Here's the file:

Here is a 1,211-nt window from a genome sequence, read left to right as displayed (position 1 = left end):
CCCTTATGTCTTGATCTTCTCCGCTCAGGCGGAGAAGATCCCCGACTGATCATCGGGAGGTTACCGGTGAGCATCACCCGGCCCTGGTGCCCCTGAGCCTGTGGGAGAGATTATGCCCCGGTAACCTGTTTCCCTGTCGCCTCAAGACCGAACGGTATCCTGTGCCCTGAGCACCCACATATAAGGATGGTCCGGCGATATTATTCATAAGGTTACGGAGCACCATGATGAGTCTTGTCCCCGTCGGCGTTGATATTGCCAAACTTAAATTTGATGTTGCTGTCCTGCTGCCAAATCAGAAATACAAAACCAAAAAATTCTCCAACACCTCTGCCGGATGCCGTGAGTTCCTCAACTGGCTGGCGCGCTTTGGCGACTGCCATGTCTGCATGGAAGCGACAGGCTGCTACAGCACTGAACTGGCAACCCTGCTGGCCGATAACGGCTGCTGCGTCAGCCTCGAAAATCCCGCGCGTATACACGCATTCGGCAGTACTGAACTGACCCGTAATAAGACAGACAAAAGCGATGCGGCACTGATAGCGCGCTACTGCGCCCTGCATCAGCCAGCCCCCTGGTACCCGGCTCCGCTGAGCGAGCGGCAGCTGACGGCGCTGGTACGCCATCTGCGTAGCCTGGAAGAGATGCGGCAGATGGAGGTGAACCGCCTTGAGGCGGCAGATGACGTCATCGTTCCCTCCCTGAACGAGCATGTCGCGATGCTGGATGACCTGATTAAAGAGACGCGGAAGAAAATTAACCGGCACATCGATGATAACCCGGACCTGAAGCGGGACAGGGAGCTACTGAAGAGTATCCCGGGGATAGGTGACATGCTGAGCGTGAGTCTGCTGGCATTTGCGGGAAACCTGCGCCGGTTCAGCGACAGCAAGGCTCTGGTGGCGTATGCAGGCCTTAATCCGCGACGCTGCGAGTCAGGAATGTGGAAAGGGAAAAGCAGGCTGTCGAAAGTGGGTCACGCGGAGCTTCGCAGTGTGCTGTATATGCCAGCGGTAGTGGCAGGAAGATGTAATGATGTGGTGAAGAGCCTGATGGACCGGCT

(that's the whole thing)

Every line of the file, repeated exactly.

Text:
Here is a 1,211-nt window from a genome sequence, read left to right as displayed (position 1 = left end):
CCCTTATGTCTTGATCTTCTCCGCTCAGGCGGAGAAGATCCCCGACTGATCATCGGGAGGTTACCGGTGAGCATCACCCGGCCCTGGTGCCCCTGAGCCTGTGGGAGAGATTATGCCCCGGTAACCTGTTTCCCTGTCGCCTCAAGACCGAACGGTATCCTGTGCCCTGAGCACCCACATATAAGGATGGTCCGGCGATATTATTCATAAGGTTACGGAGCACCATGATGAGTCTTGTCCCCGTCGGCGTTGATATTGCCAAACTTAAATTTGATGTTGCTGTCCTGCTGCCAAATCAGAAATACAAAACCAAAAAATTCTCCAACACCTCTGCCGGATGCCGTGAGTTCCTCAACTGGCTGGCGCGCTTTGGCGACTGCCATGTCTGCATGGAAGCGACAGGCTGCTACAGCACTGAACTGGCAACCCTGCTGGCCGATAACGGCTGCTGCGTCAGCCTCGAAAATCCCGCGCGTATACACGCATTCGGCAGTACTGAACTGACCCGTAATAAGACAGACAAAAGCGATGCGGCACTGATAGCGCGCTACTGCGCCCTGCATCAGCCAGCCCCCTGGTACCCGGCTCCGCTGAGCGAGCGGCAGCTGACGGCGCTGGTACGCCATCTGCGTAGCCTGGAAGAGATGCGGCAGATGGAGGTGAACCGCCTTGAGGCGGCAGATGACGTCATCGTTCCCTCCCTGAACGAGCATGTCGCGATGCTGGATGACCTGATTAAAGAGACGCGGAAGAAAATTAACCGGCACATCGATGATAACCCGGACCTGAAGCGGGACAGGGAGCTACTGAAGAGTATCCCGGGGATAGGTGACATGCTGAGCGTGAGTCTGCTGGCATTTGCGGGAAACCTGCGCCGGTTCAGCGACAGCAAGGCTCTGGTGGCGTATGCAGGCCTTAATCCGCGACGCTGCGAGTCAGGAATGTGGAAAGGGAAAAGCAGGCTGTCGAAAGTGGGTCACGCGGAGCTTCGCAGTGTGCTGTATATGCCAGCGGTAGTGGCAGGAAGATGTAATGATGTGGTGAAGAGCCTGATGGACCGGCT